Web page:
I have to be honest, my decision to, first, apply and then attend to Penn was a bit serendipitous. As you recall, I am from Southern California, and I am also a first-generation college student. My parents have always been incredibly encouraging and proudof dreams. They do their best to help me in any way they can, but because they have no experience with what I went and am currently going through, they support me financially (God bless their souls, I am so grateful) rather than through guidance and mentorship. Additionally, as a first-generation student, I was not aware, yes even at the graduate level, of all the schools I could apply to. Furthermore, being a West Coaster wanting to move to the East Coast, I was overwhelmed with all the schools I could research.

I began my search, after much self-reflection, once I finally decided exactly what kind of Master’s I wanted to be doing. I am passionate about kids, I love learning about human rights, and I am interested in developing a greater understanding of refugee populations. BAM! A Master’s in International Education. At the time of my research and self-reflection, I had a friend I was studying/interning abroad with who was also thinking about grad school. We kept in touch even after our time and Spain, and when she told me about a program she was applying to at Penn, I decided to look into it.

Penn’s International Educational Development Program (IEDP) quickly became my top choice.It was clear that it would teach me the tangible skills I need to work in the field of educational development, while also allowing me to be flexible and enjoy classes in my specific area of interest. Additionally, what stood out to me about Penn’s IEDP Program was the international internship component. While a few other IEDP-type programs at other schools encouraged an optional internship (that students had to search on their own),Penn’s IEDP internship component is required and internship placement is done through extensive support of a senior professor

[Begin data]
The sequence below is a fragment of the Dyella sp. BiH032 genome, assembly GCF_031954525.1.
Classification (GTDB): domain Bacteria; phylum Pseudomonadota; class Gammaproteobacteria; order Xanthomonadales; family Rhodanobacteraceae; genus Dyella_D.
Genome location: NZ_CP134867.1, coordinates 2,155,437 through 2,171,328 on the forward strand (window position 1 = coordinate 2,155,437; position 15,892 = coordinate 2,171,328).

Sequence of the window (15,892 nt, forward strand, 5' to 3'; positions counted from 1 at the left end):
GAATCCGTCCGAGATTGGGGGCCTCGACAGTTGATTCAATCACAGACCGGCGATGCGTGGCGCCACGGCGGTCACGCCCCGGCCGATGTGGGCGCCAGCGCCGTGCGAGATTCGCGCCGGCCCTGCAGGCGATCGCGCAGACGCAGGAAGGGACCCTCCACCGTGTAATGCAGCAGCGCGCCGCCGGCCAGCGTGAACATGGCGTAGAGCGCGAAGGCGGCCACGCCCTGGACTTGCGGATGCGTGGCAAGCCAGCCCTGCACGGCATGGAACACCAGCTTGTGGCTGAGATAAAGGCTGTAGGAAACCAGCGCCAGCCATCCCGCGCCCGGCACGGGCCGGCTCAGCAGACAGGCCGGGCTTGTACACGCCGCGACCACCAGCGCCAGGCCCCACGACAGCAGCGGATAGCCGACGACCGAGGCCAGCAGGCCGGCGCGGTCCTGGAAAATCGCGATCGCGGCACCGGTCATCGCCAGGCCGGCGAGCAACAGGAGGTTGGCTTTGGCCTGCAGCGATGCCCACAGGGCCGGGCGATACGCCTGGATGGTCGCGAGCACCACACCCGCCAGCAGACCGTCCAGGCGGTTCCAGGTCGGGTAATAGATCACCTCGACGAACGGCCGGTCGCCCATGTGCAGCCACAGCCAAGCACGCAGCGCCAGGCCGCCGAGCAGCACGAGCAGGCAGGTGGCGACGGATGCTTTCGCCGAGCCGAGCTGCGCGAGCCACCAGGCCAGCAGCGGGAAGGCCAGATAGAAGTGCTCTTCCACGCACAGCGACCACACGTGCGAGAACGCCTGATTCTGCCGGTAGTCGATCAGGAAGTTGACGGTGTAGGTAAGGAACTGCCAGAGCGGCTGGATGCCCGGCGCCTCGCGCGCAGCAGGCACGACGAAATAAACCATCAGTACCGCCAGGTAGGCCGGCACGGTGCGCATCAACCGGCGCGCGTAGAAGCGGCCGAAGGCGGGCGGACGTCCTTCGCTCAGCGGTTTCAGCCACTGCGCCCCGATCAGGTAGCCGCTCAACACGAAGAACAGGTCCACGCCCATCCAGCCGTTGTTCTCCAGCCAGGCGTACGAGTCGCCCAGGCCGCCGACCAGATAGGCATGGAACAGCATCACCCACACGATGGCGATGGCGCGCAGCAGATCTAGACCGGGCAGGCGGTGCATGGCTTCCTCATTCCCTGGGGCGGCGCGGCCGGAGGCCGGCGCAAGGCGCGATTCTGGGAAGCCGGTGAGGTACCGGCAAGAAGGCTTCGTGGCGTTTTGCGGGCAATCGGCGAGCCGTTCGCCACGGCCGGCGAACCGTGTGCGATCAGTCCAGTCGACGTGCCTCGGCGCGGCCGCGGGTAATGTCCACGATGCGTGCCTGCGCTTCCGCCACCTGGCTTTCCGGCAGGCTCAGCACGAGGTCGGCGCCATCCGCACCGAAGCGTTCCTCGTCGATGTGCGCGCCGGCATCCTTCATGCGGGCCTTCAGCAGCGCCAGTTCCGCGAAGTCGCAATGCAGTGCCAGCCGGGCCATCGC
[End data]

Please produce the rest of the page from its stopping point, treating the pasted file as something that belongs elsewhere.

I was so lucky that my program has a later deadline than most, because it was not until mid-February that I decided I should apply. Unfortunately, at that point, I had already received one rejection letter. I feared experiencing that again, so I delayed submitting my application as long as possible. I ended up receiving my acceptance in late May! I had a very short time to decide, but after remembering how excited I was when I first found Penn’s IEDP Program, seeing the how proud my family was of my acceptance, and sharing my excitement with my friend who had also applied and gotten accepted to Penn, I knew it was an easy decision.

Penn may not have been my dream school since I was a child, but the little things that led to big things that led me here were more than enough to let me know I made the right choice!